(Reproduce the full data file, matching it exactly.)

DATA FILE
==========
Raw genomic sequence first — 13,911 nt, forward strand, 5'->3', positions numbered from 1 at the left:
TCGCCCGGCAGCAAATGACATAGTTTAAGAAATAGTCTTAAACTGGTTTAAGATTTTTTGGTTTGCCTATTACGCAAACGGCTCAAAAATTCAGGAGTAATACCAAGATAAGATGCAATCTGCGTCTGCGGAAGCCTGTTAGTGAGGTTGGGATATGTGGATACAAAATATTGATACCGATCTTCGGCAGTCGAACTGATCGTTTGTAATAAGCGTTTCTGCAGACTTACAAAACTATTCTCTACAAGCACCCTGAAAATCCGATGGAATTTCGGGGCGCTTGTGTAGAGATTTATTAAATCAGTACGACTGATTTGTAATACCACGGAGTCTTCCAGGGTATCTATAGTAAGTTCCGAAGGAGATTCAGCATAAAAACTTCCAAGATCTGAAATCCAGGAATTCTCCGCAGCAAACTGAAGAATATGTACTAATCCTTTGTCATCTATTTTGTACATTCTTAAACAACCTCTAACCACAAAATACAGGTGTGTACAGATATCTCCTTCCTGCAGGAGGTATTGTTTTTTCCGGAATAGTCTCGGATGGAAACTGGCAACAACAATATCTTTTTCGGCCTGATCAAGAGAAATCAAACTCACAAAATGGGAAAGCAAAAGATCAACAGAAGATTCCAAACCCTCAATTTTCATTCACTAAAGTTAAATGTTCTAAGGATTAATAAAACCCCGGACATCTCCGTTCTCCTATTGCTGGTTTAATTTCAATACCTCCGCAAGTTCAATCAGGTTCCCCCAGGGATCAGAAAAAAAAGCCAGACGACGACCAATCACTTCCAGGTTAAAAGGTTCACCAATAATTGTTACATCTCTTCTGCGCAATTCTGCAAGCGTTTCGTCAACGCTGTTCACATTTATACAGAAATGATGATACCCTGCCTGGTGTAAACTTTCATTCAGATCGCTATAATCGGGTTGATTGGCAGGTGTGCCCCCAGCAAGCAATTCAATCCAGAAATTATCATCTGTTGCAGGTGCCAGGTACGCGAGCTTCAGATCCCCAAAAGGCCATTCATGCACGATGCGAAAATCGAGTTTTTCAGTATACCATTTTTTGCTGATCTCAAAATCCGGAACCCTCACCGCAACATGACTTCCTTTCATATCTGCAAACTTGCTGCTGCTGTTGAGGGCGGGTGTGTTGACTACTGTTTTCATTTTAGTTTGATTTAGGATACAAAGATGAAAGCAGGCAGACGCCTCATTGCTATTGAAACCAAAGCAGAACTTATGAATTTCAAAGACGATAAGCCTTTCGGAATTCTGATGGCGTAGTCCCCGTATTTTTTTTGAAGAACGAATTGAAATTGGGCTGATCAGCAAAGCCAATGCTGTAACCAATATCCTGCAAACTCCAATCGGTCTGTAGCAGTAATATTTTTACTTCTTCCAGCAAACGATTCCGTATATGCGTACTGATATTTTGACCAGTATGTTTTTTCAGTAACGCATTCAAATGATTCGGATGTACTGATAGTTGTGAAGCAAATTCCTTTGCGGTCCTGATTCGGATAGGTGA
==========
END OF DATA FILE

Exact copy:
Raw genomic sequence first — 13,911 nt, forward strand, 5'->3', positions numbered from 1 at the left:
TCGCCCGGCAGCAAATGACATAGTTTAAGAAATAGTCTTAAACTGGTTTAAGATTTTTTGGTTTGCCTATTACGCAAACGGCTCAAAAATTCAGGAGTAATACCAAGATAAGATGCAATCTGCGTCTGCGGAAGCCTGTTAGTGAGGTTGGGATATGTGGATACAAAATATTGATACCGATCTTCGGCAGTCGAACTGATCGTTTGTAATAAGCGTTTCTGCAGACTTACAAAACTATTCTCTACAAGCACCCTGAAAATCCGATGGAATTTCGGGGCGCTTGTGTAGAGATTTATTAAATCAGTACGACTGATTTGTAATACCACGGAGTCTTCCAGGGTATCTATAGTAAGTTCCGAAGGAGATTCAGCATAAAAACTTCCAAGATCTGAAATCCAGGAATTCTCCGCAGCAAACTGAAGAATATGTACTAATCCTTTGTCATCTATTTTGTACATTCTTAAACAACCTCTAACCACAAAATACAGGTGTGTACAGATATCTCCTTCCTGCAGGAGGTATTGTTTTTTCCGGAATAGTCTCGGATGGAAACTGGCAACAACAATATCTTTTTCGGCCTGATCAAGAGAAATCAAACTCACAAAATGGGAAAGCAAAAGATCAACAGAAGATTCCAAACCCTCAATTTTCATTCACTAAAGTTAAATGTTCTAAGGATTAATAAAACCCCGGACATCTCCGTTCTCCTATTGCTGGTTTAATTTCAATACCTCCGCAAGTTCAATCAGGTTCCCCCAGGGATCAGAAAAAAAAGCCAGACGACGACCAATCACTTCCAGGTTAAAAGGTTCACCAATAATTGTTACATCTCTTCTGCGCAATTCTGCAAGCGTTTCGTCAACGCTGTTCACATTTATACAGAAATGATGATACCCTGCCTGGTGTAAACTTTCATTCAGATCGCTATAATCGGGTTGATTGGCAGGTGTGCCCCCAGCAAGCAATTCAATCCAGAAATTATCATCTGTTGCAGGTGCCAGGTACGCGAGCTTCAGATCCCCAAAAGGCCATTCATGCACGATGCGAAAATCGAGTTTTTCAGTATACCATTTTTTGCTGATCTCAAAATCCGGAACCCTCACCGCAACATGACTTCCTTTCATATCTGCAAACTTGCTGCTGCTGTTGAGGGCGGGTGTGTTGACTACTGTTTTCATTTTAGTTTGATTTAGGATACAAAGATGAAAGCAGGCAGACGCCTCATTGCTATTGAAACCAAAGCAGAACTTATGAATTTCAAAGACGATAAGCCTTTCGGAATTCTGATGGCGTAGTCCCCGTATTTTTTTTGAAGAACGAATTGAAATTGGGCTGATCAGCAAAGCCAATGCTGTAACCAATATCCTGCAAACTCCAATCGGTCTGTAGCAGTAATATTTTTACTTCTTCCAGCAAACGATTCCGTATATGCGTACTGATATTTTGACCAGTATGTTTTTTCAGTAACGCATTCAAATGATTCGGATGTACTGATAGTTGTGAAGCAAATTCCTTTGCGGTCCTGATTCGGATAGGTGA